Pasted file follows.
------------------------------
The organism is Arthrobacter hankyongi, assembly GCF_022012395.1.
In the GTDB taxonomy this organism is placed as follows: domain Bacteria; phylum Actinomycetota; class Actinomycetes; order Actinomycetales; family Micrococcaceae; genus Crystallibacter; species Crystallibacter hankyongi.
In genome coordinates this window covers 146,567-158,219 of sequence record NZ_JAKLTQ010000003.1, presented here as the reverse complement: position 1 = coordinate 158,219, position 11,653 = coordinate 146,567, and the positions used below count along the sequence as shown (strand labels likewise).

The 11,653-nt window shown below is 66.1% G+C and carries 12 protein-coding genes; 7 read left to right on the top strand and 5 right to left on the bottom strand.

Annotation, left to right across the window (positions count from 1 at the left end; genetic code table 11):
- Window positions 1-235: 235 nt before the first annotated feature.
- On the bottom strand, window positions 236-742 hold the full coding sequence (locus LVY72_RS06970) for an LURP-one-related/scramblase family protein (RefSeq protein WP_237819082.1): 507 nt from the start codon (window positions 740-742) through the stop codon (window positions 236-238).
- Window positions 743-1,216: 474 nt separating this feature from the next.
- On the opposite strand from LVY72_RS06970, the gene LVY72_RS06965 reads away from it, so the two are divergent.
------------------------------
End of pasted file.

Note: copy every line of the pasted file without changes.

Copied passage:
The organism is Arthrobacter hankyongi, assembly GCF_022012395.1.
In the GTDB taxonomy this organism is placed as follows: domain Bacteria; phylum Actinomycetota; class Actinomycetes; order Actinomycetales; family Micrococcaceae; genus Crystallibacter; species Crystallibacter hankyongi.
In genome coordinates this window covers 146,567-158,219 of sequence record NZ_JAKLTQ010000003.1, presented here as the reverse complement: position 1 = coordinate 158,219, position 11,653 = coordinate 146,567, and the positions used below count along the sequence as shown (strand labels likewise).

The 11,653-nt window shown below is 66.1% G+C and carries 12 protein-coding genes; 7 read left to right on the top strand and 5 right to left on the bottom strand.

Annotation, left to right across the window (positions count from 1 at the left end; genetic code table 11):
- Window positions 1-235: 235 nt before the first annotated feature.
- On the bottom strand, window positions 236-742 hold the full coding sequence (locus LVY72_RS06970) for an LURP-one-related/scramblase family protein (RefSeq protein WP_237819082.1): 507 nt from the start codon (window positions 740-742) through the stop codon (window positions 236-238).
- Window positions 743-1,216: 474 nt separating this feature from the next.
- On the opposite strand from LVY72_RS06970, the gene LVY72_RS06965 reads away from it, so the two are divergent.